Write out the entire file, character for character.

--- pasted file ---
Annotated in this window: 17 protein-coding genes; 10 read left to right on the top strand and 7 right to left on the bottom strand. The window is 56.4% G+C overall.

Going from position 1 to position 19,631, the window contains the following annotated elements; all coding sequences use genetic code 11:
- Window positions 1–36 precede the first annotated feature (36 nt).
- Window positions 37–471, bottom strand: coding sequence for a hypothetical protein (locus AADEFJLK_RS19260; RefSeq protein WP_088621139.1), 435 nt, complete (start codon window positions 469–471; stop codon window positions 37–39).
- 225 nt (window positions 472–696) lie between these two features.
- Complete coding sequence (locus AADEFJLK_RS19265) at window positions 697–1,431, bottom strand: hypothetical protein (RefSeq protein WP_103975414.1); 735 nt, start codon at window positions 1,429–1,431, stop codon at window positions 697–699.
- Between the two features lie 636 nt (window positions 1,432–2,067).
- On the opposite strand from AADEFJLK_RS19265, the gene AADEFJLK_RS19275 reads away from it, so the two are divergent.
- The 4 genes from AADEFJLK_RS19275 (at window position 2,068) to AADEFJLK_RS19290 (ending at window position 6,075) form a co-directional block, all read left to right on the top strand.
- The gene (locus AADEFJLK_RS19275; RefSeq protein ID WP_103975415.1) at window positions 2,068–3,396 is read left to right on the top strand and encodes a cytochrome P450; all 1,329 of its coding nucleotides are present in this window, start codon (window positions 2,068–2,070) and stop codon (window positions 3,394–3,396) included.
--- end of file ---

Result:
Annotated in this window: 17 protein-coding genes; 10 read left to right on the top strand and 7 right to left on the bottom strand. The window is 56.4% G+C overall.

Going from position 1 to position 19,631, the window contains the following annotated elements; all coding sequences use genetic code 11:
- Window positions 1–36 precede the first annotated feature (36 nt).
- Window positions 37–471, bottom strand: coding sequence for a hypothetical protein (locus AADEFJLK_RS19260; RefSeq protein WP_088621139.1), 435 nt, complete (start codon window positions 469–471; stop codon window positions 37–39).
- 225 nt (window positions 472–696) lie between these two features.
- Complete coding sequence (locus AADEFJLK_RS19265) at window positions 697–1,431, bottom strand: hypothetical protein (RefSeq protein WP_103975414.1); 735 nt, start codon at window positions 1,429–1,431, stop codon at window positions 697–699.
- Between the two features lie 636 nt (window positions 1,432–2,067).
- On the opposite strand from AADEFJLK_RS19265, the gene AADEFJLK_RS19275 reads away from it, so the two are divergent.
- The 4 genes from AADEFJLK_RS19275 (at window position 2,068) to AADEFJLK_RS19290 (ending at window position 6,075) form a co-directional block, all read left to right on the top strand.
- The gene (locus AADEFJLK_RS19275; RefSeq protein ID WP_103975415.1) at window positions 2,068–3,396 is read left to right on the top strand and encodes a cytochrome P450; all 1,329 of its coding nucleotides are present in this window, start codon (window positions 2,068–2,070) and stop codon (window positions 3,394–3,396) included.